In brief - FFSPs, foreign operators and investors, Australian operators and investors should consider the impact of ASIC's FFSP proposal

ASIC has released consultation paper CP 301 Foreign financial services providers which proposes repeal of the current FFSP relief provisions and introduction of a modified form of Australian Financial Services Licence for FFSPs (the Foreign AFSL). 
Perimeter issues are among the most complex in the regulation of financial services, given:
  • the amount of cross-border activity in financial services 
  • economies of scale in combining country operations 
  • the difficulty of policing overseas fraud, and 
  • territorially assertive financial regulators
Australia has long operated a scheme providing conditional relief to FFSPs (foreign financial service providers) from the requirements to comply with Australia's financial services regulation for portfolio management services to Australian wholesale clients.
Although limited to wholesale clients on the surface, substantial retail money can sit within a wholesale structure - a common example is a master fund that is wholesale, and a feeder fund that is retail. For example, an Australian superannuation fund holds retail money and the fund may allocate across a range of investments.

ASIC commences a review of the relief to FFSPs 

ASIC considers that the current regime in Australia does not strike an appropriate balance between cross-border facilitation, market integrity, and investor protection. 
ASIC expects new legislative instruments reflecting its proposals and updated regulatory guide to be released in September 2019.
If those proposals come into effect: 
  • FFSPs will need to consider whether they must apply for a Foreign AFSL based on the financial services they currently provide, or intend to provide in Australia.
  • Australian operators and investors should ensure they are familiar with the new regime and its practical implications. Australian operators may also wish to explore equivalent (or reciprocal) opportunities to recognise Australian regulation for services to overseas clients.
  • For completeness, foreign investors will need to consider any improvement or risk arising from an FFSP's activity that may have an impact on them.

New regime will have far-reaching effects

The current "lite" regime applies only where dealing with wholesale clients. 
Traditionally, wholesale clients have been viewed as being able to look after themselves and not in need of significant regulatory protection and intervention. Australia's current FFSP regime reflects that thinking.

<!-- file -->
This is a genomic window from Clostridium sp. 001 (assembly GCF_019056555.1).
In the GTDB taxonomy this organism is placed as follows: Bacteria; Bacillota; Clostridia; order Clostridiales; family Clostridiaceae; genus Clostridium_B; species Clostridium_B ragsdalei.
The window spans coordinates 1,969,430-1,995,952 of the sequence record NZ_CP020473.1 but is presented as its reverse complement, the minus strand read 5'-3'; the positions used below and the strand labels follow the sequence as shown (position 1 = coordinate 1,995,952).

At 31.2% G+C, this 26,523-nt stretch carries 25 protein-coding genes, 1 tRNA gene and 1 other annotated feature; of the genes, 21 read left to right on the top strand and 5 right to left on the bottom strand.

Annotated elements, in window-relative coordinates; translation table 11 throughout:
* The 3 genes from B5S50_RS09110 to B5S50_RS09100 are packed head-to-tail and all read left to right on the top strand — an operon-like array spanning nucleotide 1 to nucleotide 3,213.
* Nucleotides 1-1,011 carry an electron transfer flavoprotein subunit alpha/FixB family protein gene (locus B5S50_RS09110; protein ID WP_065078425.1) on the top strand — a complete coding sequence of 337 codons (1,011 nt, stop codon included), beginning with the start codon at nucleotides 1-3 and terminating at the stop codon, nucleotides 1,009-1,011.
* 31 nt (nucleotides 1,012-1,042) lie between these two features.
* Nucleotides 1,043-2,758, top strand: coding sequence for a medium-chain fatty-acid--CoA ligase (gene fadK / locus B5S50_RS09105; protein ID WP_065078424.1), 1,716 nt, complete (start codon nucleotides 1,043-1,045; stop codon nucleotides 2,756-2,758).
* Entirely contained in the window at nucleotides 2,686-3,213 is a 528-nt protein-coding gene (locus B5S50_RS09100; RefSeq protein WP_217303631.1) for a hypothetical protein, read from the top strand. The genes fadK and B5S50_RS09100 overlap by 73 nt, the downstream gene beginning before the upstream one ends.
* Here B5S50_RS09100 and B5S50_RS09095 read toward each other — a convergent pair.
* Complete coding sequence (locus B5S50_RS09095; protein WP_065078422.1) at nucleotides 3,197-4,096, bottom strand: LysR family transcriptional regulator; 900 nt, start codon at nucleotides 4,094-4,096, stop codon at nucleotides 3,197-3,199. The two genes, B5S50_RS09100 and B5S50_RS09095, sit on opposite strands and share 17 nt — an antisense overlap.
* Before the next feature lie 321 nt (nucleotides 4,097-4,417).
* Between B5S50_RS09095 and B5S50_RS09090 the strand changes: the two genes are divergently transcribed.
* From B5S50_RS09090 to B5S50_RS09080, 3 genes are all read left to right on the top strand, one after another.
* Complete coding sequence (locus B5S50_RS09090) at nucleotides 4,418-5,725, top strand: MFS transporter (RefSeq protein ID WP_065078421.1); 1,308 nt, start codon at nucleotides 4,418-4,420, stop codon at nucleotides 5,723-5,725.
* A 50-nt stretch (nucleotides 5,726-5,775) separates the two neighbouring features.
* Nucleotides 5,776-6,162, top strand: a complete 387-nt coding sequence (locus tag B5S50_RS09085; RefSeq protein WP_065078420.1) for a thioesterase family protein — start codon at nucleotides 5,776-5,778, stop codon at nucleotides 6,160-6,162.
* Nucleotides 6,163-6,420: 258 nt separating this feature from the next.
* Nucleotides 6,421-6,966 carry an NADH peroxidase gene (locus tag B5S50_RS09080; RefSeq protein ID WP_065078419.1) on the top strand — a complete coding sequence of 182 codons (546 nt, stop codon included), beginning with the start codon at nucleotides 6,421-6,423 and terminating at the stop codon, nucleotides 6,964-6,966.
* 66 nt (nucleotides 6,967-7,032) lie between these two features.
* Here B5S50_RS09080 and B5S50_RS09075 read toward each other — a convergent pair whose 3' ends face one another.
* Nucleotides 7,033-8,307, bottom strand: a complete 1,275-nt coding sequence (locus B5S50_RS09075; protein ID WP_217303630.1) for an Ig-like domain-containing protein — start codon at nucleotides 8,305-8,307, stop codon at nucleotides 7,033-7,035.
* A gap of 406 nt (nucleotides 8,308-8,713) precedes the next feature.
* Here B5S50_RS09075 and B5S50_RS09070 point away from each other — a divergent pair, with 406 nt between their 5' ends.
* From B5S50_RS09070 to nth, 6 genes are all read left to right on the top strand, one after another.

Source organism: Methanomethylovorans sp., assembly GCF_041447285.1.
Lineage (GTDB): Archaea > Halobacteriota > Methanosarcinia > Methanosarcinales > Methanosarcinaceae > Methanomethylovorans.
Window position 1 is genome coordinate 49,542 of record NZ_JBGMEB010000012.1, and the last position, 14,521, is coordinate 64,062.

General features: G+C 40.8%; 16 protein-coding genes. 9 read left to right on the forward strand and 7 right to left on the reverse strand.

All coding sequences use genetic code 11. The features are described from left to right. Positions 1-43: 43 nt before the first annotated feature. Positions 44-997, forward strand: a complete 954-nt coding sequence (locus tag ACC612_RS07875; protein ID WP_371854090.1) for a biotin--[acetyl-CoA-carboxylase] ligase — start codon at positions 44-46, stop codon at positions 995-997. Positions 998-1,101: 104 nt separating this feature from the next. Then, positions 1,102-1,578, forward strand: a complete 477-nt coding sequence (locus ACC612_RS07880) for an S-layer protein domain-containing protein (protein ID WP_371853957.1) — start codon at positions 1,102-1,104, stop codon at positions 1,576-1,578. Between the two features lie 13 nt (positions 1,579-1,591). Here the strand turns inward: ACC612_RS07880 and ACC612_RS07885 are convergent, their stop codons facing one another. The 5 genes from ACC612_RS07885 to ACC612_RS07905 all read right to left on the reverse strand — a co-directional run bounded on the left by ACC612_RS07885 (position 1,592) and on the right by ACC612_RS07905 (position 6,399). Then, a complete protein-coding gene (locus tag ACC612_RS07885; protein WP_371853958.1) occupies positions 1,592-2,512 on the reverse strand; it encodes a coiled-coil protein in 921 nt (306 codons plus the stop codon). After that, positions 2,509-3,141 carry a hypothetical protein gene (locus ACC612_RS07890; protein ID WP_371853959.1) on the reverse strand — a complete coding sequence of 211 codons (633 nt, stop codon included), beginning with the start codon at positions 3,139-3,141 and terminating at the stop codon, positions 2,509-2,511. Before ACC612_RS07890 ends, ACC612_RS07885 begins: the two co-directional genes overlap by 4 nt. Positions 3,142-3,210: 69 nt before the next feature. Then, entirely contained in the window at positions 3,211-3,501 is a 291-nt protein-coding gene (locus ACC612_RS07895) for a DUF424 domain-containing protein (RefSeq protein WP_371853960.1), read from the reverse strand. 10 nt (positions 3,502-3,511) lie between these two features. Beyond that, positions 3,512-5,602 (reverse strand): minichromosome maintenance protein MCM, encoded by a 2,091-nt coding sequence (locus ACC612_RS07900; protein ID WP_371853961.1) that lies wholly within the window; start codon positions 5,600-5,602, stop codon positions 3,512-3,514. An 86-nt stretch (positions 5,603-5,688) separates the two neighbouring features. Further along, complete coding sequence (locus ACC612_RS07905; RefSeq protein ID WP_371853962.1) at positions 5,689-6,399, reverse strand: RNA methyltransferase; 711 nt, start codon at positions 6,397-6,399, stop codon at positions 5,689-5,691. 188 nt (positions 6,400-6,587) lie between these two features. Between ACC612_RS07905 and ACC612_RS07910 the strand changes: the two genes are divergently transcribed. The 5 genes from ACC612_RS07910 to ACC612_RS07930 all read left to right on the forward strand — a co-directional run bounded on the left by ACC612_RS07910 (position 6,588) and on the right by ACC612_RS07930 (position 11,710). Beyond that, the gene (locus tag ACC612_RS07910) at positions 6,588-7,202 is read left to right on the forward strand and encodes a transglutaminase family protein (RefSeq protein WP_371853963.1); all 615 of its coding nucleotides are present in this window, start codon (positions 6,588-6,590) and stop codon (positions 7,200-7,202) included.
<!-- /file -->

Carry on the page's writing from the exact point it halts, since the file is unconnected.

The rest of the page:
Under the proposed regime, FFSPs would be subject to ASIC's directions power, breach reporting requirements, requirement to give reasonable assistance during surveillance checks, and remedies and penalties under the Corporations Act
The new regime is a substantial change to the treatment of FFSPs and seems to reflect the increased sophistication in financial markets and services, with the distinction between wholesale and retail being considered holistically.
ASIC expects the result will be an ability to monitor more effectively and supervise FFSPs' conduct in Australia. Effective supervision is a key issue for many reasons, including: 
  • It may reduce regulatory arbitrage and it provides the possibility for redress for misconduct, both are relevant to sell and buy sides of industry.
  • A foreign regulator's reach may not extend to conduct in Australia. Supervisory cooperation arrangements may be in place, however, there may be limitations with the scope of power for a foreign regulator - for good reason: it ensures sovereignty of regulation.
  • The nature of the financial service or product provided in Australia may mean it is not within the foreign regulatory framework, even where there is regulatory equivalence.
Read more background information and how the proposed Foreign AFSL would operate.

Disclaimer: The content of this article does not constitute legal or financial advice to be relied upon.

This article has been published by Colin Biggers & Paisley for information and education purposes only and is a general summary of the topic(s) presented. This article is not specific legal or financial advice. Please seek your own legal or financial advice for any questions you may have. All information contained in this article is subject to change. Colin Biggers & Paisley cannot be held responsible for any liability whatsoever, or for any loss howsoever arising from any reliance upon the contents of this article.​

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